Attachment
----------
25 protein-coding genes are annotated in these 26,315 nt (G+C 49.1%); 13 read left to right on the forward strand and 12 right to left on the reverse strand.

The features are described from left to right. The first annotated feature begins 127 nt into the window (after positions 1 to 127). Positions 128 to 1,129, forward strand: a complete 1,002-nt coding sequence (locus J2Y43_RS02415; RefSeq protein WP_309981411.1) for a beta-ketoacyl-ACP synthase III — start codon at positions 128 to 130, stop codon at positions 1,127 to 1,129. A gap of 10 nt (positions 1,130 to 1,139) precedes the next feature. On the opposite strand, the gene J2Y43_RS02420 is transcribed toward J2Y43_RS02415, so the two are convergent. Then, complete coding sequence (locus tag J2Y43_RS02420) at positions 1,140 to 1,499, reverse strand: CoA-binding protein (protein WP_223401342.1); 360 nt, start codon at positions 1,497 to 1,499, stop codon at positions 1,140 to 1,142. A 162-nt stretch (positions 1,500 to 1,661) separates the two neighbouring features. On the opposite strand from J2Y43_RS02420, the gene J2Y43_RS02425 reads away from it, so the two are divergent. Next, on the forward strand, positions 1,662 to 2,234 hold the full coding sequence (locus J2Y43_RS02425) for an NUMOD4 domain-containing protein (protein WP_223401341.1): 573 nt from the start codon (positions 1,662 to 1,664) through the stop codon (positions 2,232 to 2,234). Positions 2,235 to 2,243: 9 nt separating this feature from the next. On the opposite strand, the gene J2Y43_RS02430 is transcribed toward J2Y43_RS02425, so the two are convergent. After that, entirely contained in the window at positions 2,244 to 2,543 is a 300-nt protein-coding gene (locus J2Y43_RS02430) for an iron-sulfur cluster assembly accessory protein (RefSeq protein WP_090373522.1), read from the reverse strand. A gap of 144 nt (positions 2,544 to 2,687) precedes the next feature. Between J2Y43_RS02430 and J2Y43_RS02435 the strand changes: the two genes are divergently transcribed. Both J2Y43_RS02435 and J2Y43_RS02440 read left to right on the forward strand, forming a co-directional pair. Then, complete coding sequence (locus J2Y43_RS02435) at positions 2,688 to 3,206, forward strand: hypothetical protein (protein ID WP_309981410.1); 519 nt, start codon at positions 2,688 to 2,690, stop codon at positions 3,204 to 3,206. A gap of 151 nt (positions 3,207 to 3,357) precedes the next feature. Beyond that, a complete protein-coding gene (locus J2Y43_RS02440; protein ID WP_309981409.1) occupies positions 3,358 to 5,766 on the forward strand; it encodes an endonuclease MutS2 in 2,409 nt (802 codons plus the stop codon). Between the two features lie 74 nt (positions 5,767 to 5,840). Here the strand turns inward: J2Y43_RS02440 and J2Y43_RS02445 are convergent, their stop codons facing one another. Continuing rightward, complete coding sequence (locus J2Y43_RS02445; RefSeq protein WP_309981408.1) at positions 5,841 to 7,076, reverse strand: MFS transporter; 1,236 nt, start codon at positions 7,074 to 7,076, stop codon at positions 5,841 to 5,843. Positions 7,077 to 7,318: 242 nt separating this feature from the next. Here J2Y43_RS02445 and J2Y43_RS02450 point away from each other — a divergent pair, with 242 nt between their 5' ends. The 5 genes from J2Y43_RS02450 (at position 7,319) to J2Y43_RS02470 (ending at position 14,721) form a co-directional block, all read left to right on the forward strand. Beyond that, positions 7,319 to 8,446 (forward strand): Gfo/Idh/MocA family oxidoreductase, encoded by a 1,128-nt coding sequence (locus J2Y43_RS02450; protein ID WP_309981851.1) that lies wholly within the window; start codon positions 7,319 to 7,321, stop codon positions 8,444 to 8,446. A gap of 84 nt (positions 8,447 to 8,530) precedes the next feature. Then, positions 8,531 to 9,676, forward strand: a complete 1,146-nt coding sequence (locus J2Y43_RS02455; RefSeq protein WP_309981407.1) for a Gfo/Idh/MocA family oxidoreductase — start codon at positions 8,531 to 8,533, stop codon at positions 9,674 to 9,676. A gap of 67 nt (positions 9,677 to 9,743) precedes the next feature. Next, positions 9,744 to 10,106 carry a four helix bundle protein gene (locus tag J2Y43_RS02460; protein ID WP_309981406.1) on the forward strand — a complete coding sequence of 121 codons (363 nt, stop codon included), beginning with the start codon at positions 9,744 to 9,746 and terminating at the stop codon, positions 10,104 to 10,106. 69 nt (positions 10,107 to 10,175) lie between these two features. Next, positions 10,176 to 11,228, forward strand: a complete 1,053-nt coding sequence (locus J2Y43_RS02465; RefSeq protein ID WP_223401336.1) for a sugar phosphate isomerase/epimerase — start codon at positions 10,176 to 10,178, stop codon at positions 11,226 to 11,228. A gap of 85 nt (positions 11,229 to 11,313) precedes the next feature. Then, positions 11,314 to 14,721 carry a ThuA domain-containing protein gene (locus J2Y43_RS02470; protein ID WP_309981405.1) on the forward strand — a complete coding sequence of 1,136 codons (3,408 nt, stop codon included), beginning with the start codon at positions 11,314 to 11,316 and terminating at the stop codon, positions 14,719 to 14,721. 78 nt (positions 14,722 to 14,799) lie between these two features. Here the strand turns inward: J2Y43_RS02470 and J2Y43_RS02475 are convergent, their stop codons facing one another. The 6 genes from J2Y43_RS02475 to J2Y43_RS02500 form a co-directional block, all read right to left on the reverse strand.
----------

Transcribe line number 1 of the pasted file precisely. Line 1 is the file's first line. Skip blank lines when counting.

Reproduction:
25 protein-coding genes are annotated in these 26,315 nt (G+C 49.1%); 13 read left to right on the forward strand and 12 right to left on the reverse strand.